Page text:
One way to think of the 1945 Joyo kanji is as a very complex alphabet. Japanese words are rarely made up of single kanji, but of two, three, or more kanji forming a compound word which has to be learned. For this reason it is logical to tackle the 1945 kanji as an alphabet which you first learn, and then apply, rather than stuttering through Japanese texts with limited knowledge of the 500 most basic kanji. A method which could prove advantageous is to learn the 1945 critical kanji before you start anything else in Japanese. Heisig's books can achieve this in mere months.
All people who learned Japanese I have spoken to mention that unless you practice reading the language constantly, you will gradually forget characters. This problem must be taken into account in your learning plan so that you accept from the start the need to read regulary in Japanese all your life.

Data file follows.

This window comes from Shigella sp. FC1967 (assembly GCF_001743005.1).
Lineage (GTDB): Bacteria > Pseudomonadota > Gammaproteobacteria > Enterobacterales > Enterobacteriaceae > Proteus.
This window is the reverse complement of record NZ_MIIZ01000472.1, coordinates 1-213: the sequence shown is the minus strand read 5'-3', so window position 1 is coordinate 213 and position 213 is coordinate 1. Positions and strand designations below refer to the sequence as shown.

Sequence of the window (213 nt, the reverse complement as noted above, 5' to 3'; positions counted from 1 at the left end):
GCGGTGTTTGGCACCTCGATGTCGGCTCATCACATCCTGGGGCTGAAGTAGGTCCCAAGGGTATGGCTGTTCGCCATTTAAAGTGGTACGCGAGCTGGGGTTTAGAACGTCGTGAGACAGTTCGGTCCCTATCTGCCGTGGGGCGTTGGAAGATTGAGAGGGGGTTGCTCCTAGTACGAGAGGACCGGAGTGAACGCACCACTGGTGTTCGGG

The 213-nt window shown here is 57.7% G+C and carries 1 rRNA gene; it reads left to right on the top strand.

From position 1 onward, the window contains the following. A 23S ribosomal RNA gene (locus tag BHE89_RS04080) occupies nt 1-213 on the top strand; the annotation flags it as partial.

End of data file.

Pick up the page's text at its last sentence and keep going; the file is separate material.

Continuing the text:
|Time needed||One year of hard study should see you speaking the language well in most situations. The written language will inevitably take longer but it is genuinely possible to learn the 1945 characters you need in less than six months, and be relatively fluent within two years.|
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|Books||Pimsleur Comprehensive Japanese - 3 Volumes, 90 lessons
There is nothing better than Pimsleur to get your spoken skills up to a passable standard in super quick time.
James Heisig - Remembering The Kanji Vol. 1
James Heisig - Remembering The Kanji Vol. 2
The bible for those learning written Japanese. Heisig's controversial method throws away all common conceptions about learning written Japanese and maps out a far more productive method. If you are serious about reading Japanese fluently, ignore the critics, this is the only way to go.